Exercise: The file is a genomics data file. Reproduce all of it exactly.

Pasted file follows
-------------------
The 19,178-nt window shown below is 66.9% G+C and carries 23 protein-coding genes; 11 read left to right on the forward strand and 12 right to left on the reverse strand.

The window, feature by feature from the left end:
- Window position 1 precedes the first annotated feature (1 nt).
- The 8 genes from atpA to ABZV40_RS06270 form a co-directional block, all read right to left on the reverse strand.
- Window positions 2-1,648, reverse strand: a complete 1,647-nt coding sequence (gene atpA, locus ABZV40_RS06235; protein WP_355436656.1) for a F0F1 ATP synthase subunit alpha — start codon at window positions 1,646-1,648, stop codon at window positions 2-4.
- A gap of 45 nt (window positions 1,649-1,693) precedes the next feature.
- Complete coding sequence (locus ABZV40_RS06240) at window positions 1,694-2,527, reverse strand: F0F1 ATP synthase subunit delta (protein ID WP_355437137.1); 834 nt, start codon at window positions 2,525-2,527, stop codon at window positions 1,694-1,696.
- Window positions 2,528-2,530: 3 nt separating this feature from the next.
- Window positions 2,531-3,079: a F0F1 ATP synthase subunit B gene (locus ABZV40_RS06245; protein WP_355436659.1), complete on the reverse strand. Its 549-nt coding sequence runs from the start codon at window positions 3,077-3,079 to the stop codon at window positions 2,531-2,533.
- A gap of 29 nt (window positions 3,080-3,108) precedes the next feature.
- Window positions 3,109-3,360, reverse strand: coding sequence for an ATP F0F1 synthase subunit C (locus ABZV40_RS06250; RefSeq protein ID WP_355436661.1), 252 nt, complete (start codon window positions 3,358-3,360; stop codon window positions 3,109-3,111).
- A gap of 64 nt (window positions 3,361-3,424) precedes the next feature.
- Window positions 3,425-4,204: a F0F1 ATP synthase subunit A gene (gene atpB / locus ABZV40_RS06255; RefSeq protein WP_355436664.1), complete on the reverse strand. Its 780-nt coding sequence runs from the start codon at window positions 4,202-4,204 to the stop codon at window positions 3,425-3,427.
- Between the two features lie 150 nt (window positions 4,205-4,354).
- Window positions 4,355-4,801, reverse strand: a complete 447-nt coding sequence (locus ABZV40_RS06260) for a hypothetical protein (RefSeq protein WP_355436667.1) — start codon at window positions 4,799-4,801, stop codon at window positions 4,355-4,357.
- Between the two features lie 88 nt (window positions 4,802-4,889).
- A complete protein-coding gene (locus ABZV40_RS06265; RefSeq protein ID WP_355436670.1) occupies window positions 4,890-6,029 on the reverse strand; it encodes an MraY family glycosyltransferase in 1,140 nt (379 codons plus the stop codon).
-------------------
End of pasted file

The 19,178-nt window shown below is 66.9% G+C and carries 23 protein-coding genes; 11 read left to right on the forward strand and 12 right to left on the reverse strand.

The window, feature by feature from the left end:
- Window position 1 precedes the first annotated feature (1 nt).
- The 8 genes from atpA to ABZV40_RS06270 form a co-directional block, all read right to left on the reverse strand.
- Window positions 2-1,648, reverse strand: a complete 1,647-nt coding sequence (gene atpA, locus ABZV40_RS06235; protein WP_355436656.1) for a F0F1 ATP synthase subunit alpha — start codon at window positions 1,646-1,648, stop codon at window positions 2-4.
- A gap of 45 nt (window positions 1,649-1,693) precedes the next feature.
- Complete coding sequence (locus ABZV40_RS06240) at window positions 1,694-2,527, reverse strand: F0F1 ATP synthase subunit delta (protein ID WP_355437137.1); 834 nt, start codon at window positions 2,525-2,527, stop codon at window positions 1,694-1,696.
- Window positions 2,528-2,530: 3 nt separating this feature from the next.
- Window positions 2,531-3,079: a F0F1 ATP synthase subunit B gene (locus ABZV40_RS06245; protein WP_355436659.1), complete on the reverse strand. Its 549-nt coding sequence runs from the start codon at window positions 3,077-3,079 to the stop codon at window positions 2,531-2,533.
- A gap of 29 nt (window positions 3,080-3,108) precedes the next feature.
- Window positions 3,109-3,360, reverse strand: coding sequence for an ATP F0F1 synthase subunit C (locus ABZV40_RS06250; RefSeq protein ID WP_355436661.1), 252 nt, complete (start codon window positions 3,358-3,360; stop codon window positions 3,109-3,111).
- A gap of 64 nt (window positions 3,361-3,424) precedes the next feature.
- Window positions 3,425-4,204: a F0F1 ATP synthase subunit A gene (gene atpB / locus ABZV40_RS06255; RefSeq protein WP_355436664.1), complete on the reverse strand. Its 780-nt coding sequence runs from the start codon at window positions 4,202-4,204 to the stop codon at window positions 3,425-3,427.
- Between the two features lie 150 nt (window positions 4,205-4,354).
- Window positions 4,355-4,801, reverse strand: a complete 447-nt coding sequence (locus ABZV40_RS06260) for a hypothetical protein (RefSeq protein WP_355436667.1) — start codon at window positions 4,799-4,801, stop codon at window positions 4,355-4,357.
- Between the two features lie 88 nt (window positions 4,802-4,889).
- A complete protein-coding gene (locus ABZV40_RS06265; RefSeq protein ID WP_355436670.1) occupies window positions 4,890-6,029 on the reverse strand; it encodes an MraY family glycosyltransferase in 1,140 nt (379 codons plus the stop codon).